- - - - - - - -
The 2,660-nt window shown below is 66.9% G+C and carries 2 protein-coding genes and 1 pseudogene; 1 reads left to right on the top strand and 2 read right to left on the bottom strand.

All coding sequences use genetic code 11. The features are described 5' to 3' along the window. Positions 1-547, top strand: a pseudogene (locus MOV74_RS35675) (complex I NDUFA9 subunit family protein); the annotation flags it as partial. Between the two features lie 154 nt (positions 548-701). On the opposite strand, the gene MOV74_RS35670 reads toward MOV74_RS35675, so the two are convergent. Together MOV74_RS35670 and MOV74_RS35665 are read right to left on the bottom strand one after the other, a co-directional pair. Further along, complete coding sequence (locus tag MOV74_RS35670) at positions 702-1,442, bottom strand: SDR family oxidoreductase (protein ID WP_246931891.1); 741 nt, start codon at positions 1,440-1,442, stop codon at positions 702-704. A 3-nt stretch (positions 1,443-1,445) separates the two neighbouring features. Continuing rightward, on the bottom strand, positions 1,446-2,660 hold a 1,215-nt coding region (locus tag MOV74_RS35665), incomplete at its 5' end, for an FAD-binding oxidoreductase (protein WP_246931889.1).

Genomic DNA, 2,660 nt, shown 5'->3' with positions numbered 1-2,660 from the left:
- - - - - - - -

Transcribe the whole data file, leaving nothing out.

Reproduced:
The 2,660-nt window shown below is 66.9% G+C and carries 2 protein-coding genes and 1 pseudogene; 1 reads left to right on the top strand and 2 read right to left on the bottom strand.

All coding sequences use genetic code 11. The features are described 5' to 3' along the window. Positions 1-547, top strand: a pseudogene (locus MOV74_RS35675) (complex I NDUFA9 subunit family protein); the annotation flags it as partial. Between the two features lie 154 nt (positions 548-701). On the opposite strand, the gene MOV74_RS35670 reads toward MOV74_RS35675, so the two are convergent. Together MOV74_RS35670 and MOV74_RS35665 are read right to left on the bottom strand one after the other, a co-directional pair. Further along, complete coding sequence (locus tag MOV74_RS35670) at positions 702-1,442, bottom strand: SDR family oxidoreductase (protein ID WP_246931891.1); 741 nt, start codon at positions 1,440-1,442, stop codon at positions 702-704. A 3-nt stretch (positions 1,443-1,445) separates the two neighbouring features. Continuing rightward, on the bottom strand, positions 1,446-2,660 hold a 1,215-nt coding region (locus tag MOV74_RS35665), incomplete at its 5' end, for an FAD-binding oxidoreductase (protein WP_246931889.1).

Genomic DNA, 2,660 nt, shown 5'->3' with positions numbered 1-2,660 from the left: